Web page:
Paris Adrift by E.J. Swift

Paris Adrift by E.J. Swift

Determined to escape her old life, misfit and student geologist Hallie packs up her life in England and heads to Paris. She falls in with the eclectic expat community as a bartender at the notorious Millie’s, located next to the Moulin Rouge.

Here she meets Gabriela, a bartender who guides her through this strange nocturnal world, and begins to find a new family. But Millie’s is not all that it seems: a bird warns Hallie to get her feathers in order, a mysterious woman shows up claiming to be a chronometrist, and Gabriela is inexplicably unable to leave Paris.

Then Hallie discovers a time portal located in the keg room. Over the next nine months, irate customers will be the least of her concerns, as she navigates time-faring through the city’s turbulent past and future, falling in love, and coming to terms with her own precarious sense of self.

I received a free copy of this book courtesy of the publisher.

Paris Adrift is an interesting story following the excitement Hallie experiences in her break from university while she stays in Paris. She finds herself working at well-known bar, Millies, right next to the world-famous Moulin Rouge. Here she meets an interesting mix of bar staff from all over the world as she enjoys all Clichy, and Paris has to offer. A series of strange happenings pose the idea that there may be more to the bar and its staff than meets the eye.
Paris AdriftA meeting with a bizarre woman enlightens her to the prospect of time travel through something called an anomaly, something only Hallie will be able to travel through. Focussing on a given date or time will send her forward or back throughout the turbulent history of the French city. In her travels, she sees many things, meets a host of characters and alters the path of the city forever.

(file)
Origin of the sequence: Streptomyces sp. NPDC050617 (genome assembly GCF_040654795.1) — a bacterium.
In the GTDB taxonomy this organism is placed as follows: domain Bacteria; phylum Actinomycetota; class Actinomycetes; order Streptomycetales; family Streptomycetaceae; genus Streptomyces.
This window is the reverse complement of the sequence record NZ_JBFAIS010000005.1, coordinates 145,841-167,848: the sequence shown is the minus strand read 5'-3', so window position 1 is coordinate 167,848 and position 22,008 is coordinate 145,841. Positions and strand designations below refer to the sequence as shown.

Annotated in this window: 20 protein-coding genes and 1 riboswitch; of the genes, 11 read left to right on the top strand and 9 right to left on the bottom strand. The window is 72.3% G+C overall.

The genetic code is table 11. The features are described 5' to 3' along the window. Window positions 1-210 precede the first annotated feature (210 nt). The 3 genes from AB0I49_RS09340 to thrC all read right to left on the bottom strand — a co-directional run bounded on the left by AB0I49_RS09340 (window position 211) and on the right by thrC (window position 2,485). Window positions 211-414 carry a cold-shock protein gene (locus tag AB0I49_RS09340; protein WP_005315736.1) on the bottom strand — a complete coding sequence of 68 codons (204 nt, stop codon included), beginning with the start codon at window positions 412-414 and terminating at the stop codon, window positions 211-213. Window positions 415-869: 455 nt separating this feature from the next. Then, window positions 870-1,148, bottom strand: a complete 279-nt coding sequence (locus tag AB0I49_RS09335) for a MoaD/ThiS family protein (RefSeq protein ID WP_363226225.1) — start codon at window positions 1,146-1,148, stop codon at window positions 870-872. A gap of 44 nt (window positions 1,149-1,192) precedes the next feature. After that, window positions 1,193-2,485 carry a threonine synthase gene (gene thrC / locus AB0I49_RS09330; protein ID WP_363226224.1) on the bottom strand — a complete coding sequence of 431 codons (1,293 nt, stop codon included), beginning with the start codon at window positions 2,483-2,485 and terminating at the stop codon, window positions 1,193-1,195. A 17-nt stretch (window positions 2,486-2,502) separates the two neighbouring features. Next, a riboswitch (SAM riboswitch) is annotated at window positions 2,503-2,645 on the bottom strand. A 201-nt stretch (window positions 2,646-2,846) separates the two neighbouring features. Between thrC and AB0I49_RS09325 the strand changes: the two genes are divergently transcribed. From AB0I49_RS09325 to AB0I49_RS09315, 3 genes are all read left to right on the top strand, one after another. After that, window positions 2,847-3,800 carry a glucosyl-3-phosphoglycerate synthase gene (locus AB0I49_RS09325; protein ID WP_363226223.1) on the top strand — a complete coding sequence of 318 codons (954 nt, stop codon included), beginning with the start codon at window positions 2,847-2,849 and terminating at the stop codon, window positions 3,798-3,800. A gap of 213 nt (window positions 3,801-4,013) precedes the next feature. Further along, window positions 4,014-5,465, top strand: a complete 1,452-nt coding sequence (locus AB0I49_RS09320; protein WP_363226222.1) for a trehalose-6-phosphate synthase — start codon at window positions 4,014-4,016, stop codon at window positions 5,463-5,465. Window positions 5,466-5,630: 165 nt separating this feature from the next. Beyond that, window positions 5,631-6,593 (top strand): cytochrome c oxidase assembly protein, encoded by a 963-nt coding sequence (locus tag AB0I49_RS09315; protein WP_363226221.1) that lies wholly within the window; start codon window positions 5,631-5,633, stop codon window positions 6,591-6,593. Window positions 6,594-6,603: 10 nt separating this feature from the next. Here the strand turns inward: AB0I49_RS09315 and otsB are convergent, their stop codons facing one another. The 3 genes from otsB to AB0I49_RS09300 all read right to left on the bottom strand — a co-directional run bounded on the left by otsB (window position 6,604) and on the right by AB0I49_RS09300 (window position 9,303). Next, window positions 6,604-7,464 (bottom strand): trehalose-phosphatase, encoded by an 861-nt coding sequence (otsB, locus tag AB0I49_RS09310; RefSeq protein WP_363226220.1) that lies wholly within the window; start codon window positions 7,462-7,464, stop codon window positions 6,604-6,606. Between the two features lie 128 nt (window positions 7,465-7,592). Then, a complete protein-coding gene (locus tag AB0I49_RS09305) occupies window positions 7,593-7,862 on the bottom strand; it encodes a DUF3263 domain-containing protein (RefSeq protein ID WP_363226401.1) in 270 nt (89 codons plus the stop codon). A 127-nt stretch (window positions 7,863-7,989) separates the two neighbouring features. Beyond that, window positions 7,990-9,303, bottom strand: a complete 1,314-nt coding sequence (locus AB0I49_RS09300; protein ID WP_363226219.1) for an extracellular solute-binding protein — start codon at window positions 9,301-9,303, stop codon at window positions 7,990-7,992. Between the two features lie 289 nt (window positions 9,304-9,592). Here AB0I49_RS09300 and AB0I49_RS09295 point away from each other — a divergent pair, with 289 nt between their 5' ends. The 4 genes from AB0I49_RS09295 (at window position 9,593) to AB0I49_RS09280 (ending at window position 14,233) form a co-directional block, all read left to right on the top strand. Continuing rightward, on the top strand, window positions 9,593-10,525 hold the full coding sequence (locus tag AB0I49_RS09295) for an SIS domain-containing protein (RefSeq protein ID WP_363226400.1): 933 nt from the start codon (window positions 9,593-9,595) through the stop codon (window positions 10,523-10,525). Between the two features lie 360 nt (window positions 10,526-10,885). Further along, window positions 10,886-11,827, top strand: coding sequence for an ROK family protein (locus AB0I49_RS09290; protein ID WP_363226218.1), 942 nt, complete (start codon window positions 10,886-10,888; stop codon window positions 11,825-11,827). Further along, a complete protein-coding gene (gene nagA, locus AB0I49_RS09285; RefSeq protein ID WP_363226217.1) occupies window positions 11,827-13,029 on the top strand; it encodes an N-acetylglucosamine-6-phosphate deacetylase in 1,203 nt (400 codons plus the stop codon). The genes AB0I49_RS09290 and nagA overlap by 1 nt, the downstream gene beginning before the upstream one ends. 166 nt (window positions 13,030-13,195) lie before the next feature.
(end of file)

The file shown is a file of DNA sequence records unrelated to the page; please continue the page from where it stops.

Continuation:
The time travel plays an integral role in the narrative, something clearly set out in the opening stages of the book. This all ties together the need for Hallie to find her anomaly and travel through it. Unfortunately I found this element of the narrative a bit disjointed. It seemed so important yet little to no reference to it is made as the book goes on. And worse still, at the conclusion there is no return to the original purpose to clarify fully whether things had been a success.

That said, the time travelling elements were really well written. The locales at different times in history felt really well written, filled with life and energy. The characters in these parts of the story are fantastic and vibrant. It’s these parts of the book that for me rescued it.

My rating:
okaybook

Friday Face-Off – 27th March 2020

Friday Face-Off – 27th March 2020

The Friday Face-Off is a meme originally created by Books by Proxy and now hosted over at Lynn’s Books. The idea is to compare the different covers of a book with each week being a certain theme.